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22 Nov 2021
I’ve fallen sucker to ‘Book Tok’. A trend on the social media platform, Tik Tok, where people post videos about their favourite books. It’s become so popular that they’ve even erected a stand in Waterstones! Promoting the same publications that have been trickling through my explore feed. So when I saw ‘Where the crawdads sing’ written by Delia Owens pop up, I was really interested to read it. At the beginning of this year, I read ‘A thousand splendid suns by Khaled Hosseini, and I have been desperately reading books ever since, trying to find something that made me feel as many emotions as that one did. I’ve been chasing the dragon as some might say, and with this book, I can safely say the dragon has been caught!
‘Where the crawdads sing’ starts its story in 1952, in a quiet town on the North Carolina coast called Barkley Cove. The storyline flicks through time to the 1960s to the murder trial of Chase Andrews.
Barkley Cove is rich with marshland, and home to all sorts of wildlife. Amongst such is a family who haden't been dealt the best of cards. Kya, otherwise known to her neighbours as ‘The Marsh Girl’ is six years old and the youngest in the family. After her mother walks out on her abusive father, abandoning the children, the rest of Kya’s elder siblings follow suit, leaving just Kya and her father. Kya’s father was an abusive man, troubled with his past and self-medicating with his alcohol addiction. A softer side of her dad starts to emerge in the book whilst bonding over the marshland around them. But inevitably she ends being completely abandoned in the marsh. The way Owens describes the marsh was so beautifully vivid. She was describing think swampland, but in a way that painted it to be a secret tropical paradise. I felt like I could sense the humidity and hear the peaceful isolated hums of wildlife. I loved the way she also described Kya’s animal-like survival instincts, how she could hear any sudden noises or could sense another looming presence around her.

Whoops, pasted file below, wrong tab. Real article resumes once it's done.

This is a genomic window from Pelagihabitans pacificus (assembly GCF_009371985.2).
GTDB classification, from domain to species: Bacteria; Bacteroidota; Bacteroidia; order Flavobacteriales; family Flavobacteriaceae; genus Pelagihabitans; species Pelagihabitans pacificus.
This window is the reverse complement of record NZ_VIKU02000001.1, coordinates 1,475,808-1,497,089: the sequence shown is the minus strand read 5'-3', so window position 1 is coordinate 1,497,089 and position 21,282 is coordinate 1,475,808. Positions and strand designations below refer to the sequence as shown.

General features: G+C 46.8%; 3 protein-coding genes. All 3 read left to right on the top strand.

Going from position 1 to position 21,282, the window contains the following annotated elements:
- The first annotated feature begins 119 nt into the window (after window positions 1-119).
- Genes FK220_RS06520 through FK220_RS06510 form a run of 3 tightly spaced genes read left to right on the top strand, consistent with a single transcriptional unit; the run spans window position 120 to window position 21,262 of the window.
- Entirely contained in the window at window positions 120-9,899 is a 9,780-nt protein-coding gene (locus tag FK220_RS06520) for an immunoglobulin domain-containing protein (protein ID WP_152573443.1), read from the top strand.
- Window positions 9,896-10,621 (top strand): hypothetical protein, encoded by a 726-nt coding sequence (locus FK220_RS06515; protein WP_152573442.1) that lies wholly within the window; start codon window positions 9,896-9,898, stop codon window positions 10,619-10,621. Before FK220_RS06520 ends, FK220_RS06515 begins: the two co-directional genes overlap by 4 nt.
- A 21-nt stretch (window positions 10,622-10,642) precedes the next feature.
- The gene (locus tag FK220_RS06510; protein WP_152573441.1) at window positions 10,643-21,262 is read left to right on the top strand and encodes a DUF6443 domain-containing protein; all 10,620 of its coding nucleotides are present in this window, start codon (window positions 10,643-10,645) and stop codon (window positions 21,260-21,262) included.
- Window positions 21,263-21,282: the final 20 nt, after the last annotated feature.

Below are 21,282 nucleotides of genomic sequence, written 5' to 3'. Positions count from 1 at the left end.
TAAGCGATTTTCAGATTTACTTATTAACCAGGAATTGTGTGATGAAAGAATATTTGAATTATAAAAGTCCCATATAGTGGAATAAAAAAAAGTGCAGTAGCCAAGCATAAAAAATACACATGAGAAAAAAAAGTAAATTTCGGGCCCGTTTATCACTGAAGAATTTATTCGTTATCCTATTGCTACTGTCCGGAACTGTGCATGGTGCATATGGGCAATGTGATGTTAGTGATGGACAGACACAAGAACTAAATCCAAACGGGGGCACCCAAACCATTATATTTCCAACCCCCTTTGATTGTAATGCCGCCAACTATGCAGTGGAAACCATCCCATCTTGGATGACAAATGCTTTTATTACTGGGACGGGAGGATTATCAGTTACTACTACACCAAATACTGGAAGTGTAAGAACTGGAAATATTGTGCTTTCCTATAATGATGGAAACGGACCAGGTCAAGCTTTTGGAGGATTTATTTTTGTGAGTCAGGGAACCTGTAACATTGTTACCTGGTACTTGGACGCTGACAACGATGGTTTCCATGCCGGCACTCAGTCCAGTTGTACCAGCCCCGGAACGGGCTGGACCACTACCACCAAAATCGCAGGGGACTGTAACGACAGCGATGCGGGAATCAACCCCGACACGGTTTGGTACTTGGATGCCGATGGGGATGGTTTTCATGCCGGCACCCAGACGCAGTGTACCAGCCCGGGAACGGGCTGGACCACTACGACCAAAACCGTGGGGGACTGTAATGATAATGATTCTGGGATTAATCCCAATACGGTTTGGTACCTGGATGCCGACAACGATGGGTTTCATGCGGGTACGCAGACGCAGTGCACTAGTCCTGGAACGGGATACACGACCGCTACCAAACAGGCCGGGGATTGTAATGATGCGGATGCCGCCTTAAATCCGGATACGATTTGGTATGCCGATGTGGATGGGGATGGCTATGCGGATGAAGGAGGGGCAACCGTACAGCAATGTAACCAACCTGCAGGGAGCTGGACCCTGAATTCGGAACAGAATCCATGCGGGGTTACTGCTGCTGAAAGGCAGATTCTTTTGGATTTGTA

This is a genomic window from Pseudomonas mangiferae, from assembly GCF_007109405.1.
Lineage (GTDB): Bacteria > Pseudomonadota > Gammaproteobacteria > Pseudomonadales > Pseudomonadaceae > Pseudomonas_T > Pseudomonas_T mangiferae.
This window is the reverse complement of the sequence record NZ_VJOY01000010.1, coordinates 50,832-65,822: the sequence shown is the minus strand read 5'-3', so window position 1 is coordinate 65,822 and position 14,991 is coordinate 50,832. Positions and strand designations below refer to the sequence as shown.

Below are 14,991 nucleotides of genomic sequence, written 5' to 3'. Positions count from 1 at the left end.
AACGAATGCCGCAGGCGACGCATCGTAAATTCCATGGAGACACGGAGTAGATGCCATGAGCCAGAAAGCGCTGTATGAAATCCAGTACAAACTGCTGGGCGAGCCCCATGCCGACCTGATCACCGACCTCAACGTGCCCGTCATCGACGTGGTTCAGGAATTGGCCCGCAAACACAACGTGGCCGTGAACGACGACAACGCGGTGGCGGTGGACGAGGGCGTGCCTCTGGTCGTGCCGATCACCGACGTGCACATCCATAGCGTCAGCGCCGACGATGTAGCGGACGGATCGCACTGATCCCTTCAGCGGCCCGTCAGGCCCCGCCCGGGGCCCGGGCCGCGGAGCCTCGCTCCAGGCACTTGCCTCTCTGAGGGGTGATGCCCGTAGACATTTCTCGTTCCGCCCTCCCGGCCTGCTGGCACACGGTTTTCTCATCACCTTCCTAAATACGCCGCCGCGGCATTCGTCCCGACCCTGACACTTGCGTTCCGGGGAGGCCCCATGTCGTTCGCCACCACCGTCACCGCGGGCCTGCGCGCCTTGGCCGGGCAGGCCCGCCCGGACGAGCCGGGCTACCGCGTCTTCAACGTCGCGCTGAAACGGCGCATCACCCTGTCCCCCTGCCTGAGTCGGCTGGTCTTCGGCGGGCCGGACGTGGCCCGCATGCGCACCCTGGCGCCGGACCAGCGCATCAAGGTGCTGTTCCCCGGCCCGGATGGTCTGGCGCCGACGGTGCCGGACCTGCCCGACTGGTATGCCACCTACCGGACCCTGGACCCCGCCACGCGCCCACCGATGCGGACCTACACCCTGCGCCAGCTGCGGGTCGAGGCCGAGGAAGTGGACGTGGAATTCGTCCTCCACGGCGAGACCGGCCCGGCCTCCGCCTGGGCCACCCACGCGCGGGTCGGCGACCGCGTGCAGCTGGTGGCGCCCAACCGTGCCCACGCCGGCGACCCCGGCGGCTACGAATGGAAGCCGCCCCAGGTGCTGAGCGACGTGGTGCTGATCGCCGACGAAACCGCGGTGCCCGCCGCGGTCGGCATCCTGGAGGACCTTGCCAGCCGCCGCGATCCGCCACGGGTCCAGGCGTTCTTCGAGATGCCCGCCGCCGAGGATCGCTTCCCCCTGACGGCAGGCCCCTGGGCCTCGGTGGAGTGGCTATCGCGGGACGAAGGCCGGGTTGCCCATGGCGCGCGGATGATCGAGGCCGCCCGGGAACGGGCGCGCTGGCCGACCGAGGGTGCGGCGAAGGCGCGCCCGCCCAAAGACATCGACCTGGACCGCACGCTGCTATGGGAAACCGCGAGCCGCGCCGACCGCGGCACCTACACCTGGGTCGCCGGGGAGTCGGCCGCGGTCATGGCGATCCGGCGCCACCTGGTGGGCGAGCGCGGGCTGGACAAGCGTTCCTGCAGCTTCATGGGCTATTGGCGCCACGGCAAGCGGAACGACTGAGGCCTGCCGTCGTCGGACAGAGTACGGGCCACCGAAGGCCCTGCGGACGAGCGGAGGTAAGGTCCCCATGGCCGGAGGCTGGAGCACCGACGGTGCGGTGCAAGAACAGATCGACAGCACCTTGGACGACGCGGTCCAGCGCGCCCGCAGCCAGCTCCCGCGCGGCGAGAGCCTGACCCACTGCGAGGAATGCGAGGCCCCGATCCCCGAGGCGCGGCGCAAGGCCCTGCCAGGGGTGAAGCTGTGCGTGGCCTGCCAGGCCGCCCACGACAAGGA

Almost everyone in Barkley Cove is prejudiced against ‘The Marsh Girl’, apart from a very minuscule selection of genuine people. Tate, her first love other than the marsh, being one of them. Kya falling in love with Tate was my favourite part to read in the book. It was her first encounter with feeling wanted and loved, and you could really sense Kya’s vulnerability in these parts. At one point Tate kisses her and it reads ‘for the first time in her life, her heart was full’. When Kya’s met Chase Andrews, her second love, you could just sense something wasn’t right from the start. He didn’t share the same love for the land as her and didn’t at all seem as genuine as Tate did. Chase to me gave off a very egotistical aura, a very unattractive personality trait I have come across all too often in real life. I really didn’t want Kya to fall for him, but her yearning for acceptance and love was far too strong for any wild instincts she had.
I can safely say that the book had me feeling a true pick n’ mix of emotions. It was such a page-turner, and I have already recommended it to a few of my friends and family. It really is such a heart-warming tale and told in such a beautiful way, who thought swampland could sound so romantic and picturesque. I really do urge people to dead this tale, and like me, be transported to where the crawdads sing.